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Energy Conference in Houston Includes Focus on Climate Change, US Housing Woes


Around 1,900 people have gathered in Houston, Texas for the annual conference sponsored by Cambridge Energy Research Associates, or CERA, a Massachusetts-based firm that brings major energy players together every year to examine the world's energy picture. This year's focus includes some issues that are not strictly energy related such as climate change and the US housing crisis. VOA's Greg Flakus has more from Houston.

This year's CERA week participants are examining a wide range of issues affecting the world economy, demand for oil and the prospects of suppliers to keep up with demand. Three of the world's top economists are here this week: Former US Federal Reserve Chairman Alan Greenspan, Harvard University Economics Professor Kenneth Rogoff and Yale University's Robert Shiller.

One session examines the mortgage and housing problems in the United States and the impact it could have on the overall slowdown in the economy. Another focus is climate change. R.K. Pachauri, chairman of the United Nations Intergovernmental Panel on Climate Change is on hand and there are a number of sessions devoted to examining alternative fuels.

CERA's Senior Director of Cost Research Richard Ward tells VOA that the idea of the weeklong conference is to examine all issues affecting energy demand and production so that planners can move forward with a clear view of what's ahead.

"One of the things that is important about CERA week is that we bring together people with diverse views of the future, we debate them and we try to find the strengths and weaknesses of things and help people make better decisions about where they are going to build the energy infrastructure of tomorrow," said Richard Ward.

One key player in the world's oil market is Saudi Arabia, the nation considered to have the largest reserves. Abdallah Jumah, president of the Saudi state oil company, Saudi Aramco, told participants Tuesday that his company plans to expand production capacity to 12 million barrels a day by the end of 2009. He rejected claims by Houston analyst Matt Simmons and others that Saudi Arabia's main fields are in decline and that the country will not be able to continue expanding its production.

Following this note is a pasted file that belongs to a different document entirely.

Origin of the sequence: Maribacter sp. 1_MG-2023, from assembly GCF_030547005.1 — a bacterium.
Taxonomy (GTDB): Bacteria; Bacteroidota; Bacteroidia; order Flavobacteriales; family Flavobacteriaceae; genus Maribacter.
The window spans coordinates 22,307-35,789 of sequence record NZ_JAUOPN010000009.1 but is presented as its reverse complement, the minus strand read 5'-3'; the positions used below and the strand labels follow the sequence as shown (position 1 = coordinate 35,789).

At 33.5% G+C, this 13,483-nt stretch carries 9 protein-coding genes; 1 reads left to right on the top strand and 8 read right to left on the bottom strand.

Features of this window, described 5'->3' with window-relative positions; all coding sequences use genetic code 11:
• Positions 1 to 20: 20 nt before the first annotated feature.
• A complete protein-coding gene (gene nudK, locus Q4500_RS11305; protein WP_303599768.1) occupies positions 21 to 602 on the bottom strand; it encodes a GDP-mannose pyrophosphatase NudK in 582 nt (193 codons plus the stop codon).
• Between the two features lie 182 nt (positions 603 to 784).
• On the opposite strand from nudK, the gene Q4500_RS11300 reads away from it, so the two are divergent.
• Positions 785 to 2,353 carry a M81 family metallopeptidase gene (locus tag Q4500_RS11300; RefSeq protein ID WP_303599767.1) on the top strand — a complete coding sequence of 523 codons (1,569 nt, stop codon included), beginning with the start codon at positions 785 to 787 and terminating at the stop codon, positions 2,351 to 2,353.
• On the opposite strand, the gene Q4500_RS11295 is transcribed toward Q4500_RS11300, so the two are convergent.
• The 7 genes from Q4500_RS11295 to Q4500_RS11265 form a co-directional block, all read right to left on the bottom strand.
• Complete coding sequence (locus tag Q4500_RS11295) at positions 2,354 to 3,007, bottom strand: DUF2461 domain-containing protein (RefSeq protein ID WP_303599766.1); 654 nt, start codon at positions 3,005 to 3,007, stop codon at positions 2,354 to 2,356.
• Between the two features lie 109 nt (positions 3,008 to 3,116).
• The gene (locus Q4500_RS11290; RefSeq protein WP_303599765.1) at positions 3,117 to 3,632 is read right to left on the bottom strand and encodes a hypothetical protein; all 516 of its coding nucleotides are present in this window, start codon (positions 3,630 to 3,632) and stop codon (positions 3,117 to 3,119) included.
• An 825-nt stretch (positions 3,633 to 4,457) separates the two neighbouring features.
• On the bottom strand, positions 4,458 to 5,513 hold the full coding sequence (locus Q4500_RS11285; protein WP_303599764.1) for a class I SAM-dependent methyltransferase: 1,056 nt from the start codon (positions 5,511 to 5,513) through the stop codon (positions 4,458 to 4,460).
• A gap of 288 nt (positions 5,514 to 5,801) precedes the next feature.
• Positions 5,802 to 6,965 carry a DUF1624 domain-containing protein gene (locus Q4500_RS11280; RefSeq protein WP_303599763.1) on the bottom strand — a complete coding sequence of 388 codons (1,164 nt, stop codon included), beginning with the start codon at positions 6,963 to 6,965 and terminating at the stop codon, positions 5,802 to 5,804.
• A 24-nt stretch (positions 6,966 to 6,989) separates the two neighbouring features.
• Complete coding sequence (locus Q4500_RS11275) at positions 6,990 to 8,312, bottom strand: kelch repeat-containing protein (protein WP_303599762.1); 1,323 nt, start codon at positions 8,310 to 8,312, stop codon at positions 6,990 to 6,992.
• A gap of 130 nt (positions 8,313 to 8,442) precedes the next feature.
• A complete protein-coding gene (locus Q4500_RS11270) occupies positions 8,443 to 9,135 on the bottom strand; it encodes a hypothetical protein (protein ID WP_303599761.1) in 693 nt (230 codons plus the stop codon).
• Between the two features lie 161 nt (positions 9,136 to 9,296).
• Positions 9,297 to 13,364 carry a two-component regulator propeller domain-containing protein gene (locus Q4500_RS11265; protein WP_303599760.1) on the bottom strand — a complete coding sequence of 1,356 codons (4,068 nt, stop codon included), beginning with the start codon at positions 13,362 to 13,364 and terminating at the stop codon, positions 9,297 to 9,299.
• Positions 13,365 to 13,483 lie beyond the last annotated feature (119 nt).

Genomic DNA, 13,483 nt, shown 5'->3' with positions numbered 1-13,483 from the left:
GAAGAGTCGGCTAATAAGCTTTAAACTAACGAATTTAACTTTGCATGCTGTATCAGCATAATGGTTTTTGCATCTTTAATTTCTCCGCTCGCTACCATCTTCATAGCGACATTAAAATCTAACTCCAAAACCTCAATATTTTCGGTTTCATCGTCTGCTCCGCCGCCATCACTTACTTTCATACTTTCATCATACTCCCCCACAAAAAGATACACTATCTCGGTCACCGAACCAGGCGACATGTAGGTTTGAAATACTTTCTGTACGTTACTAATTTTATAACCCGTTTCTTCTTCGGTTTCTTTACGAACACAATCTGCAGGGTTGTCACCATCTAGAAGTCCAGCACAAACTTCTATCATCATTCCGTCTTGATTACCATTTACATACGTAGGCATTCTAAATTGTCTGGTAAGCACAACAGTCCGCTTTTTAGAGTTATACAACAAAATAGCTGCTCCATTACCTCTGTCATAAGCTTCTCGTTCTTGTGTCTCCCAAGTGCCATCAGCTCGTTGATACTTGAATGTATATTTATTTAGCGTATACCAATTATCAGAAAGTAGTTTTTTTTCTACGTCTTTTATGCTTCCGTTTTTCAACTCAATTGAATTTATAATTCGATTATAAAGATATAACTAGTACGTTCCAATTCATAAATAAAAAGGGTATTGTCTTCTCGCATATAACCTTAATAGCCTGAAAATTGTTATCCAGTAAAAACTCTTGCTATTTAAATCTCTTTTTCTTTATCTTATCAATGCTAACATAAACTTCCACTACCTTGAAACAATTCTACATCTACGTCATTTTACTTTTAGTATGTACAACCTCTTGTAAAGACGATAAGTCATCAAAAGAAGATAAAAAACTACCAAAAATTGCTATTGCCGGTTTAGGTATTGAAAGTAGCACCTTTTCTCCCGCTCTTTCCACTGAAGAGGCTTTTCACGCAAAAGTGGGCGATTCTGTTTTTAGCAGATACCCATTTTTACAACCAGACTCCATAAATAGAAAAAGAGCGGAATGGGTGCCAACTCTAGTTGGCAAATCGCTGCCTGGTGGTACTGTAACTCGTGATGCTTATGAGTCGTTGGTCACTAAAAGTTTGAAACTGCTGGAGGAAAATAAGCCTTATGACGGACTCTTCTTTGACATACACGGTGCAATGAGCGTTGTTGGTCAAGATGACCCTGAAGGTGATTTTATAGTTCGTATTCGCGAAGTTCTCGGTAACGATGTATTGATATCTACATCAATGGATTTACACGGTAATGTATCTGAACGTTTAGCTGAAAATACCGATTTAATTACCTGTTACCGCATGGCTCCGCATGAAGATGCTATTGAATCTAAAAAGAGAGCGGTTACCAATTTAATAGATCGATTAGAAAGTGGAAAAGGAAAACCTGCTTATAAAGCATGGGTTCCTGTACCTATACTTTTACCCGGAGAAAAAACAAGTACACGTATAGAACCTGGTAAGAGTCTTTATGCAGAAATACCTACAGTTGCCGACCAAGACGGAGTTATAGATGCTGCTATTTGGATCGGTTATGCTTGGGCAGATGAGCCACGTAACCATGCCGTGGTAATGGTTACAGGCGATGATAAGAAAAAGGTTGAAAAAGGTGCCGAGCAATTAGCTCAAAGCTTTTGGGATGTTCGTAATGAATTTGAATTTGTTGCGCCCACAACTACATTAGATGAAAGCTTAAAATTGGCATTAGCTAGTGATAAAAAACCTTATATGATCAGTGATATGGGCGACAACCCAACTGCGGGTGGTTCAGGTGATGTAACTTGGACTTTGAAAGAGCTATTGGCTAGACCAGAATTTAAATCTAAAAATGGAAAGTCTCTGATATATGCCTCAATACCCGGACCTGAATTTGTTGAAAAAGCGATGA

Such discussions are what draw many participants to Houston from halfway around the world. The state of the energy market is of critical importance to countries like India where rapid economic expansion is based on availability of oil.

Sunjoy Joshi came to the CERA conference from a New Delhi research organization to learn more about the world energy situation.

"Energy security is one of the key areas we are looking at and, as a focus area, we are looking at energy security for India, in particular, and the new, emerging global order," said Sunjoy Joshi.

Demand for energy in both India and China have driven up the price of oil from around $10 a barrel in 1998 to a recent record high of just over $100 a barrel. The price has since fallen back, but Sunjoy Joshi says he sees nothing on the horizon, not even a possible recession in the United States, that would significantly slow growth in the two Asian nations.

"The surprise is that both India and China have been able to maintain their very high rates of growth," he said. "Oil prices started spiking about 2002 and they just kept on going up. People started looking at $30 and $40 and $50 and said that now the slowdown was going to come. But these countries did not slow down."

Joshi says neither India nor China have been big consumers of natural gas compared to other nations, but that both nations are now looking to modernize their energy infrastructure and reduce pollution by using more gas. This could put more pressure on the natural gas market in the years to come.

The CERA week conference continues through Friday.

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